ICE, county officials spar over release of attempted hit-and-run suspect

INDIANAPOLIS -- U.S. Immigrations & Customs Enforcement (ICE) blasted Marion County on Friday after a suspect in a hit-and-run crash with an immigration detainer on her was released on a $250 cash bond. But the sheriff's office wasn't taking the criticism sitting down.

Juana Noemi Loa-Nunez was arrested Monday on charges of leaving the scene of an accident with serious bodily injury and operating a motor vehicle without ever having received a license.

Loa-Nunez, a 36-year-old Mexican national, is accused of striking 27-year-old teacher Jessica Parks while Parks crossed a street Monday morning. Police say several motorists chased Loa-Nunez’s car and boxed it in to prevent her from fleeing further.

READ MOREWoman suspect of hitting an Indy teacher and then trying to flee the scene is in the U.S. illegally

Parks suffered a broken leg and other injuries. She said she’s grateful to be alive and for the strangers who rushed to her aid

ICE said Wednesday that deportation officers had placed an immigration detainer and administrative arrest want on Loa-Nunez on suspicion that she is in the country illegally.

Court records show a Marion County judge set a $250 cash bond for Loa-Nunez on Thursday. She was released from the Marion County Jail the same day.

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On Friday, Richard Wong, ICE Chicago field office director, issued a statement saying releasing Loa-Nunez put Marion County residents in danger:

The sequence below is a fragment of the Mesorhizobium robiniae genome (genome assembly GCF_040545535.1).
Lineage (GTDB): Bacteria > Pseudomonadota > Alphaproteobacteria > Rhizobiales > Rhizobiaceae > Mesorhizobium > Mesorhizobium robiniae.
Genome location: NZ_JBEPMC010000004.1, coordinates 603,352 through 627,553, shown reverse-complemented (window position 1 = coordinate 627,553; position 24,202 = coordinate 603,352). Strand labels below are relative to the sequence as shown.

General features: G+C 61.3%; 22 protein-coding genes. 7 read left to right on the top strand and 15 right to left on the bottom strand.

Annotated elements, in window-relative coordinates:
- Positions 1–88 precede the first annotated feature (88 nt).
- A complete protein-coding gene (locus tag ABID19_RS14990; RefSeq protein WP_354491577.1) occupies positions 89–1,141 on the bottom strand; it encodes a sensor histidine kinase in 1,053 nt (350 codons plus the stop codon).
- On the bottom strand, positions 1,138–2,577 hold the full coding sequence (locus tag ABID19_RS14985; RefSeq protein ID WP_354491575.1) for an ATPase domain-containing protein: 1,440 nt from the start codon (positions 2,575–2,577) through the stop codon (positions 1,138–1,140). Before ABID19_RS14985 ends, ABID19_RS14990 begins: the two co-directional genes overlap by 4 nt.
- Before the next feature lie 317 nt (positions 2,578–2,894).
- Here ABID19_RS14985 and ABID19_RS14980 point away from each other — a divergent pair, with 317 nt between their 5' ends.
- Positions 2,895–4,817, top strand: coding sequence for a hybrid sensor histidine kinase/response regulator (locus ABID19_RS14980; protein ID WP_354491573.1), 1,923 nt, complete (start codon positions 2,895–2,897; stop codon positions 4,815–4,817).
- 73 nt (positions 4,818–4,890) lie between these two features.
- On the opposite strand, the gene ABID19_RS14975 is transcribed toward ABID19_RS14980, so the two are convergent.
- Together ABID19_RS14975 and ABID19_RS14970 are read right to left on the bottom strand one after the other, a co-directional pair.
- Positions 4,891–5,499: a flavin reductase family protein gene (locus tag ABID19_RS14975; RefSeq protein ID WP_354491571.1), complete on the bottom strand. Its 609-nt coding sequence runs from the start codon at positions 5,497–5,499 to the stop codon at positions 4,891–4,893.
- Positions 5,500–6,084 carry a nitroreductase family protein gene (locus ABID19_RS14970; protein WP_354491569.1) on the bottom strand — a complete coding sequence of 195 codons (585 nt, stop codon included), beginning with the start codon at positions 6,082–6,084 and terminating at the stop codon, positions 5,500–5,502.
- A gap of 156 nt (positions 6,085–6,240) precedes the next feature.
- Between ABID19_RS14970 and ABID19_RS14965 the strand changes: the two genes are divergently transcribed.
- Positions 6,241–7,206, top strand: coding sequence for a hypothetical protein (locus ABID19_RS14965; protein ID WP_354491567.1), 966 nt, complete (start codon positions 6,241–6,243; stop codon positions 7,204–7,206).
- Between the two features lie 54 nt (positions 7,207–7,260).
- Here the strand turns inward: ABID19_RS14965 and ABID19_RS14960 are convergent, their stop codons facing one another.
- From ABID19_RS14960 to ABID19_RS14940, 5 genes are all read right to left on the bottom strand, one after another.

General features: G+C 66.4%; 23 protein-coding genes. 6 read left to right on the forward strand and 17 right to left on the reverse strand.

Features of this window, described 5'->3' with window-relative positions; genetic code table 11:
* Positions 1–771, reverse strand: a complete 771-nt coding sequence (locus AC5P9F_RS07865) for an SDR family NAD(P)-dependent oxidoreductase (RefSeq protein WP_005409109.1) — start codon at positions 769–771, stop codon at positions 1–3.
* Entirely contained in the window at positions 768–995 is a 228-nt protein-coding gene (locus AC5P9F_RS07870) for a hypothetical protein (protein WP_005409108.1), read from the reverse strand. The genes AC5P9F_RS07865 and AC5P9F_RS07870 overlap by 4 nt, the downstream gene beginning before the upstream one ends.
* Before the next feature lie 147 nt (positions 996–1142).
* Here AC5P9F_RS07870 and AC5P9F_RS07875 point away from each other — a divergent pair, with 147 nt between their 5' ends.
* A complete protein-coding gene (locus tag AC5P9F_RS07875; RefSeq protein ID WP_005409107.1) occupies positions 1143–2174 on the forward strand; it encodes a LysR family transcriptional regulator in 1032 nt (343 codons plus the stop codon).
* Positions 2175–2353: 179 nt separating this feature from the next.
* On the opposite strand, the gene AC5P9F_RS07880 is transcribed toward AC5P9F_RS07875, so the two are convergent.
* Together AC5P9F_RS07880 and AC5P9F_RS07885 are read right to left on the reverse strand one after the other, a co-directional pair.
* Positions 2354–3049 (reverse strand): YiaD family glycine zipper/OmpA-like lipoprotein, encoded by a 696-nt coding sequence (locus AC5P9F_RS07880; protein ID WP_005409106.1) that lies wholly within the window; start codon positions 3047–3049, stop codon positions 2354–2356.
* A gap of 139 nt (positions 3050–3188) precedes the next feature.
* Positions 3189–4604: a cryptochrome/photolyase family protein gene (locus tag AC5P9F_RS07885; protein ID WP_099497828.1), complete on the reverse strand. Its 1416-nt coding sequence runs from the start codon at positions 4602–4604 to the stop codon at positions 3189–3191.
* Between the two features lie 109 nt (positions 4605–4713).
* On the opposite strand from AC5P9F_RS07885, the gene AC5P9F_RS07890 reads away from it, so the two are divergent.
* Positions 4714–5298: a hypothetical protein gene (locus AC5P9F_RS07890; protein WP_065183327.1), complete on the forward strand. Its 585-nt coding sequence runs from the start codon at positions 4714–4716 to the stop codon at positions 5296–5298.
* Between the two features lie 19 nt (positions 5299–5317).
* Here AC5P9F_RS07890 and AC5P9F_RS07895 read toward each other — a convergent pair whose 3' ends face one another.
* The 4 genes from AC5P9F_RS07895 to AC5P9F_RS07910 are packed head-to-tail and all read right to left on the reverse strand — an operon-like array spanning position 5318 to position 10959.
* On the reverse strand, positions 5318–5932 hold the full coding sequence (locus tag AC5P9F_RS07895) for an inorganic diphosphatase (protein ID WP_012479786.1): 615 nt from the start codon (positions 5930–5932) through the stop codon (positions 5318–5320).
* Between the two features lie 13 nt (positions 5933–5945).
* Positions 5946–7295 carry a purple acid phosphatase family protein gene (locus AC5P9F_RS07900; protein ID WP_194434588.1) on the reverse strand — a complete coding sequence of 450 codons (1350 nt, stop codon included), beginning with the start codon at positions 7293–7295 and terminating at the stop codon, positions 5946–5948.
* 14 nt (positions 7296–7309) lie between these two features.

“Without any regard for the safety of its citizens, on May 10, Marion County brazenly ignored an immigration detainer and released a Mexican woman from its jail without first notifying U.S. Immigration and Customs Enforcement (ICE).  The woman it released is an illegal alien who is accused of hitting and badly injuring a pedestrian, and then fleeing the scene before being pursued and stopped by conscientious citizens.  Marion County allowed this woman to go free, and she continues to be a danger to anyone else who happens to be on the same road she drives.

As law enforcement professionals, ICE and Marion County should both have the same ultimate goal in mind — to protect the public by combating criminals and holding those who break our laws accountable.  ICE helps fulfill that role by removing criminal aliens and other immigration violators from the streets, and from the United States.  ICE can do its job more effectively when local officials actively work to protect its citizens by honoring ICE immigration detainers.”

The Marion County Sheriff's Office fired back with its own statement Friday night, saying ICE failed to pick up Loa-Nunez in a "timely manner."

According to the sheriff's office, the jail followed a 2017 ruling by federal Judge Sarah Evans Barker that gives ICE four hours notice to take custody of an inmate with an immigration detainer who is about to be released.

"Judge Sarah Evans Barker has ruled that ICE must provide a criminal warrant or a criminal probable cause affidavit for the county to detain undocumented individuals," the sheriff's office said. "ICE failed to provide such documentation, despite receiving timely notice.Thus, ICE allowed this individual to go free.

"If ICE wished to challenge the ruling of Judge Sarah Evans Barker, it could have done so. It did not."

In February, ICE put a similar detainer on Manuel Orrego-Savala after he was accused of driving the truck that collided with Jeffrey Monroe and Edwin Jackson, killing both of them.

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As of Friday, Marion County Jail records show Orrego-Savala was still in custody on charges of causing death while operating a motor vehicle with an ACE of .09 or more, operating a vehicle while intoxicated endangering a person and failure to remain at the scene of an accident.

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